Wednesday, December 15, 2010

See the Ball, Move the Ball

Here's a meme share coined by Wayne Dyer in his commentary on the Tao Te Ching, Change Your Thoughts – Change Your Life: Living the Wisdom of the Tao.

See the ball, move the ball.

In other words, there is no opponent, there is no competition, there is no attachment to outcome; there is only the job of moving the ball. There is no need to personify an enemy; there is no need to manufacture violent emotions. Simply see the ball; move the ball.


  1. (The following is an excerpt from my post: A Simple Explanation of the Tao Te Ching -- Verse 68.)
    Begging the question: In this game of life, how do you know if the ball needs moving? You will find yourself there in some situation; you will see a ball that needs moving; you will be in an excellent position to move the ball; therefore, your job is to move the ball. That's all. Your job is not to harm or crush any other UC in order to move that ball. If the Universe has some need for the ball to move, it will be moved. The Universe has arranged circumstances to put you there to move the ball. If someone else winds up doing the job instead of you, that's great, too. It doesn't really matter who in particular gets the job done, as long as it gets done--or not. You can only do your job; you cannot enforce an outcome. It may be that your job was to demonstrate that, despite best efforts to move that ball, that ball will not be moved. In this manner, we not only cooperate with one another, but we cooperate with the Universe, and the metaversal principles it embodies.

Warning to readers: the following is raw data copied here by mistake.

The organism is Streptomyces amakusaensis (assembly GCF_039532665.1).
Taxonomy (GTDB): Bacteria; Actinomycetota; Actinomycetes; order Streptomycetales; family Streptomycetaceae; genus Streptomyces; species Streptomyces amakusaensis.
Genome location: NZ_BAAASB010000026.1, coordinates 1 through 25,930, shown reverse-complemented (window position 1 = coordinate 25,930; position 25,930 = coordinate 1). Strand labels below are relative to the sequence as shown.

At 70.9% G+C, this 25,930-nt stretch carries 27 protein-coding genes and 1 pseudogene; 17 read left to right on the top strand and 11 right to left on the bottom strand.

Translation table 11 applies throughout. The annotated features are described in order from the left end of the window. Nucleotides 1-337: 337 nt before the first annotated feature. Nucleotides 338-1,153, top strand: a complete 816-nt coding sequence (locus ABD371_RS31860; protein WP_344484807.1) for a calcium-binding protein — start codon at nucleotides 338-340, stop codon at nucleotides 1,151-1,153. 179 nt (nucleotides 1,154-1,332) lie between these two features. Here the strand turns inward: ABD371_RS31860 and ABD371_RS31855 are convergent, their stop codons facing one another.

2. I like the notion that there is no opponent and no competition besides our own self. When we identify someone or some challenge as our competition, that is the switch that turns on that part of us that externalizes the competition or threat rather than recognizing that we are trying to overcome things within ourselves that interfere with optimal performance and response. That response may take the form of our inner voice whispering to us that we are not up to the challenge, it is dangerous, the other person is better than we are, we have never won this before, etc. In John Wooden's They Call Me Coach, he discusses this in a similar manner. His teams were never supposed to see other schools as better or worse than them. The players were trained to perform at their best level and if that was good enough, they would have a higher score at the end of the game. They were competing with themselves to be their best.

  3. Such great advice from the Coach. You can see by observing great athletes and other performers like great dancers that when they are in the zone they are doing just that--they are lost in the game or the dance; ego has been replaced with alignment to perfect form.
    Imagine if we all did our best in all arenas without thought to competition--how smoothly things would run!

  4. I understand this as: my mind is clear and detached. no judgments at all . Innocence is a great state of being.